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Thursday, January 27, 2022

The US has its hands behind Ethiopia’s takeover of Somalia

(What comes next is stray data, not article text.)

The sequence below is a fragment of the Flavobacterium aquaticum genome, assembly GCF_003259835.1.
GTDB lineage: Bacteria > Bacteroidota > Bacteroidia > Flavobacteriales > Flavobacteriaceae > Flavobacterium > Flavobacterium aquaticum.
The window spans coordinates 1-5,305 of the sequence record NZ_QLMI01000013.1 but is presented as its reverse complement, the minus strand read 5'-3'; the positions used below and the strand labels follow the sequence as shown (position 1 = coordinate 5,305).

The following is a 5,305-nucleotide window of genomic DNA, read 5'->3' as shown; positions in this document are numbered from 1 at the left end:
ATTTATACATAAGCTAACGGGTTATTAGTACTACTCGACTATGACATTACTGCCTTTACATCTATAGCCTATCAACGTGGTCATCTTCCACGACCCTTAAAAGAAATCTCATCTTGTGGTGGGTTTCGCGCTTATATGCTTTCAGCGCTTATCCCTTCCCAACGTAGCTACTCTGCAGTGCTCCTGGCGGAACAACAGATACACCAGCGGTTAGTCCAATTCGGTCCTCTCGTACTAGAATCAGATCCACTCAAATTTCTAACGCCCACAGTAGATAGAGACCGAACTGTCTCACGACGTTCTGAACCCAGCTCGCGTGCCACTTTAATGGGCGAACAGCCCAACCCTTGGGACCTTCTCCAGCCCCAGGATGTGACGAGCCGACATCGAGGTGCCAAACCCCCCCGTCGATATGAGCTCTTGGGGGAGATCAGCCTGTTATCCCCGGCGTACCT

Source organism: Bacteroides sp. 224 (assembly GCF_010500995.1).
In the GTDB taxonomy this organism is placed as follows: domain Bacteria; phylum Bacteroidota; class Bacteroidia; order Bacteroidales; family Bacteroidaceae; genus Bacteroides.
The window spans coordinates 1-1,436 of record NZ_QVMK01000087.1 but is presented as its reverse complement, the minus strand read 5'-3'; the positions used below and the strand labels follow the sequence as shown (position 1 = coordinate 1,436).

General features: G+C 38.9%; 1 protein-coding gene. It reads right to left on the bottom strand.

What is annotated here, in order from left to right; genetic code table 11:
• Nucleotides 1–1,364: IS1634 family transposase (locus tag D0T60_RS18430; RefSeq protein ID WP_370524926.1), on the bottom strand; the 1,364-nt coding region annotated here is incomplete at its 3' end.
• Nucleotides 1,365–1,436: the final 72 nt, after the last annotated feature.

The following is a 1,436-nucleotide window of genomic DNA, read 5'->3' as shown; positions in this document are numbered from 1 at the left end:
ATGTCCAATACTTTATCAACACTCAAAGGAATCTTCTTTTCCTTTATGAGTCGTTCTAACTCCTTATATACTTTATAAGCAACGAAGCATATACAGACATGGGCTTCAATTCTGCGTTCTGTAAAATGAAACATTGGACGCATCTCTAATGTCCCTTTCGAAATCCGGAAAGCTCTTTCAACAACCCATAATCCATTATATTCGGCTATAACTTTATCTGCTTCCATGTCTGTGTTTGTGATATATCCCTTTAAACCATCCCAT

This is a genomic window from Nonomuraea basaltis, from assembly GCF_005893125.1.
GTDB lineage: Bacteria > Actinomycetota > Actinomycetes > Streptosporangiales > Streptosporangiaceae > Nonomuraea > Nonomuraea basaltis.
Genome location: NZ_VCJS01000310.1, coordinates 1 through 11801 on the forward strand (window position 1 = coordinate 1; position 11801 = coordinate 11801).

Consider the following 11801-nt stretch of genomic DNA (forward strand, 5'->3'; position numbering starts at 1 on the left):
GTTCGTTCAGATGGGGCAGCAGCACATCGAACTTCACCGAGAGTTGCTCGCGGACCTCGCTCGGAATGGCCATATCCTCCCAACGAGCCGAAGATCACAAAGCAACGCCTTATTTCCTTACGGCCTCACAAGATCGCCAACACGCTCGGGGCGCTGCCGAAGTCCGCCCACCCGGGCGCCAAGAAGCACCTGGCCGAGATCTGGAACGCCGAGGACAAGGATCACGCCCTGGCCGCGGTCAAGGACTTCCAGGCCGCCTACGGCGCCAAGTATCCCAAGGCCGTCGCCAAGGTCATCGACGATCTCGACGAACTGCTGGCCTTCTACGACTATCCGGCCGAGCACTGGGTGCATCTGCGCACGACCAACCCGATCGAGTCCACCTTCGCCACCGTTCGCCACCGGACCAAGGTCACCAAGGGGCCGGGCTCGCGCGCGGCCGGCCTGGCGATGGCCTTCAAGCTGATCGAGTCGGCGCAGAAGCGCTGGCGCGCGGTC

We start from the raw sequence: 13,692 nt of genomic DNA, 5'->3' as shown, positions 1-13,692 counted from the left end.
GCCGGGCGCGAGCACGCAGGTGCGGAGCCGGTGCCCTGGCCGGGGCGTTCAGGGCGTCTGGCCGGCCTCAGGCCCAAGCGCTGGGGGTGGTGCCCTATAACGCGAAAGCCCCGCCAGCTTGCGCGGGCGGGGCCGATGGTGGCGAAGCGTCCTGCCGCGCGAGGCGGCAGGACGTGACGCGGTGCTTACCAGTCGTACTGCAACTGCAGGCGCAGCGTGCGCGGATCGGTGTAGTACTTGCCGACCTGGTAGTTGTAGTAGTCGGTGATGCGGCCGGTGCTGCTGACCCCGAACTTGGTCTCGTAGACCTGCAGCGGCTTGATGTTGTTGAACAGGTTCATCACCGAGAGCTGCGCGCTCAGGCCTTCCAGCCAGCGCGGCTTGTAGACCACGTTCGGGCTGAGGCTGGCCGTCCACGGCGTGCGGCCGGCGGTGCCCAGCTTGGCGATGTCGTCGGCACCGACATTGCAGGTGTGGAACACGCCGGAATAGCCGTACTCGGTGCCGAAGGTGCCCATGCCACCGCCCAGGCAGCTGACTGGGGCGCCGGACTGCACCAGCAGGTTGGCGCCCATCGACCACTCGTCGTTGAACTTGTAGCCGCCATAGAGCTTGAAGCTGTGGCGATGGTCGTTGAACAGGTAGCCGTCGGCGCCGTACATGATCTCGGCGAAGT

By George Dean AttisSpecial to CSMS MagazineWith some aplomb, the White House-Pentagon axis has managed to turn Somalia into the new Afghanistan, in more ways than one and just in time for Bush’s announcement of his escalation-tainted “new way forward”. The Pentagon maintained it had “credible” intelligence before it decided to strike alleged al-Qaeda-infested villages in southern Somalia. This is highly suspect.The intelligence was provided by unsavory, corrupt Ethiopian dictator Meles Zenawi – who came up with the clever plot of concocting a fictitious jihad conducted by “neo-Taliban” in Somalia and selling it handsomely to the US Central Intelligence Agency (CIA) and the Pentagon. He’s now posing as a prime US ally in the “war on terror”, just as Uzbekistan’s Islam Karimov did in the autumn of 2001.Zenawi’s US-trained Ethiopian troops, the ones who invaded Somalia, are infested with CIA operatives and Special Forces – all of them flown in from the strategic US-controlled (since September 11, 2003) Camp Le Monier in Djibouti.Arab media are having a field day reporting that Somali President Abdullahi Yusuf, a reconverted warlord “elected” by fellow warlords (all armed by the US) and then legitimized by the United Nations, told African journalists in Mogadishu that the US had the right to bomb “anywhere in the world”. According to the Kenyan newspaper The Daily Nation, this new US campaign of targeted assassinations has in fact killed scores of civilians.But with the help of Ethiopia’s dictatorship – whose soldiers it trained – Washington is being rewarded with one more client regime, and a crucial foothold in the Horn of Africa, right on the Gulf of Aden and the Arabian Sea, very close to the Red Sea and literally next door to Yemen and Saudi Arabia.Or is it that simple? Somalia, 75 percent pastoral with six major clans and hundreds of sub-clans, is now in civil-war mode. Millions of Somalis live in neighboring Kenya, and support the deposed, moderate Islamic Union Courts. Kenya will be convulsed. Blowback will be inevitable – and bloody. “Long war” marketers and profiteers could not but rejoice.Waging the proxy war on behalf of the United StatesIt is without a doubt that Ethiopia is waging a proxy war on behalf of the United States. On December 26, US State Department spokeswoman Janelle Hironimus described Ethiopia’s illegal attack as a response to “aggression” by Islamists and an attempt to stem the flow of outside arms shipments to them. Washington was also concerned about reports that the Islamists were using child soldiers and abusing Ethiopian prisoners of war, she added.Ethiopia could not have carried out such an extensive assault without a green light from the Bush administration. The United States has a military base in nearby Djibouti and is able to monitor troop movements in the area by satellite. It would have known about the build-up of Ethiopian forces. The former US State Department official John Pendergast admitted, “We are now giving a yellow-slash-green light to Ethiopia’s policy of containment by intervention.”Not only is the Ethiopian invasion an act of aggression, it is also an act of extreme recklessness. A conflict in Somalia has the potential to involve the whole region and to extend even beyond the Horn of Africa.The United Islamic Courts (UIC) took control of Somalia earlier this year after they defeated US-backed clan warlords. Until the current Ethiopian offensive, most of the country was in UIC hands with the exception of Baidoa, the base of the Transitional Federal Government (TFG). The TFG was set up by the United Nations in 2004 and was heavily backed by the US and Britain, but it has little support in Somalia and never succeeded in extending its authority beyond Baidoa. It has relied on the support of Ethiopian troops.Fighting between UIC forces and Ethiopian troops broke out around Baidoa on December 19. The following day the BBC reported that Ethiopian tanks were advancing into Somalia. On December 25, Ethiopian air strikes began and the UIC forces were reported to be in retreat.Washington’s proxy war against the UIC is bound up with the US debacle in Iraq and the losses suffered by the Republicans in the November elections in the US as a result of mass antiwar sentiment. Dismissing all calls for a change in policy in Iraq itself, the Bush administration has responded by preparing to step up its military offensive in that country. At the same time, it has escalated its sabre-rattling against Iran.Now it has encouraged Ethiopia to launch an invasion against what it regards as a hostile Islamist force in the strategically vital Horn of Africa. Many experts believe that the bombing of an Al Qaeda cell last week by the United States was designed to send a message to Arabia that the US will strike anywhere it deems dangerous to its geo-strategic influence.   The US has consistently opposed European calls to establish a working relationship with the UIC, denouncing it as a terrorist front. One of the UIC’s leading figures, Sheik Hassan Dahir Aweys, is on the US list of wanted terrorists. Assistant Secretary of State for Africa Jendayi Frazer claims that the UIC is controlled by an East African Al Qaeda cell with links to the 1998 bombings of US embassies in Africa.Washington is making it clear that it will not be satisfied with anything less than the installation of a client regime in Somalia.The US and other imperialist powers such as France and Italy are politically responsible for the emergence of the UIC and its Islamic fundamentalist ideology in this impoverished country. Colonialism first created a patchwork of states in the Horn of Africa as elsewhere on the continent, which it was able to control and exploit. It then prepared the way for a series of internecine conflicts in the period after independence, when the region became a focus of Cold War struggles between the US and the Soviet Union for regional influence.Washington and Moscow poured arms into the Horn of Africa as they struggled to gain control of the strategic region, which overlooks the sea lanes used for Middle Eastern oil shipments.Somalia was a Soviet ally until the “Derg” military junta under Mengistu Haile Mariam overthrew Ethiopian Emperor Hailie Selassie in 1974 and the Soviet Union shifted its support to the new Ethiopian regime. The US government took the opportunity to form an alliance with Somalia, arming the regime there with millions of dollars worth of sophisticated weaponry.The US supported the dictator Siad Barre despite his pretensions to “scientific socialism.” During the late 1970s and 1980s, Somalia became the largest recipient of US aid in Africa. Most of this money went to military projects.Under US patronage, Siad Barre created the conditions of famine and the militarization of society that led to the anarchy and civil war of the last decade and a half. He fomented the clan rivalries that have subsequently torn the country apart.The UIC was able to come to power this year with its anti-democratic policy of imposing sharia religious law because the Somali population, in particular its business interests, were weary of the rival warlords’ bloody battles for precedence.When Siad Barre was overthrown in 1991, a unit of US Marines was diverted from the Gulf to evacuate the US embassy. A year later, the US returned in force under the pretext of a humanitarian operation. The reality was that the 30,000 combat troops, attack helicopters and warships deployed by the senior George Bush in Operation Restore Hope were sent to regain control of Somalia and consolidate the Middle Eastern gains that the US had made in the Gulf War of 1991.The American intervention in Somalia was continued under President Clinton, but the US was forced to withdraw ignominiously in 1993 when two Black Hawk helicopters were brought down and 19 soldiers were killed in the capital Mogadishu. Since then, the significance of Somalia has increased rather than diminished, as the Horn of Africa has been identified as the location of important mineral resources, including oil.Preparations for the present war began this summer when the UIC took control of Mogadishu. As the UIC rapidly extended its control over the rest of the country, the US began to work covertly through private military contractors to re-establish itself in Somalia. Emails leaked to the Observer and Africa Confidential in June this year revealed that Select Armor, ATS Worldwide and Special Associated Services—private mercenary corporations—had met with the CIA to discuss operations in Somalia. They were assisting Ethiopian forces in the defense of the TFG in Baidoa.One email claimed to have United Nations agencies “on-side.” UN personnel in Nairobi are said to have been told that the mercenary operation had full US backing. The UN certainly did not raise any objections to either Ethiopia’s or the mercenaries’ presence in Somalia, despite the fact that this intervention was in breach of a UN arms embargo. Its silence is evidence of its complicity in the war that is now unfolding.The latest phase of the operation was likely discussed during the visit earlier this month of General John P. Abizaid, commander of the US Central Command (Centcom), to Ethiopia. According to the New York Times, Zenawi assured Abizaid that Ethiopia could cripple the Islamist forces “in one to two weeks.”Abizaid was well aware that an Ethiopian invasion would “create a humanitarian crisis across the Horn of Africa” according to Centcom officials. US Assistant Secretary of State for Africa Frazer has also admitted, “If this thing goes to a military fight, it’s a bloodbath.”UNICEF estimates that 8 million people, including 1.6 million children, are on the brink of starvation in the Horn of Africa. The area has been hit by severe drought and flooding. Aid agencies are already struggling to cope with half a million displaced people. Crops have failed and livestock has died. Malnutrition levels in southern Somalia are said to be acute, with one-fifth of children malnourished. Only a tiny proportion of those children are getting emergency food. The war can only make things much worse.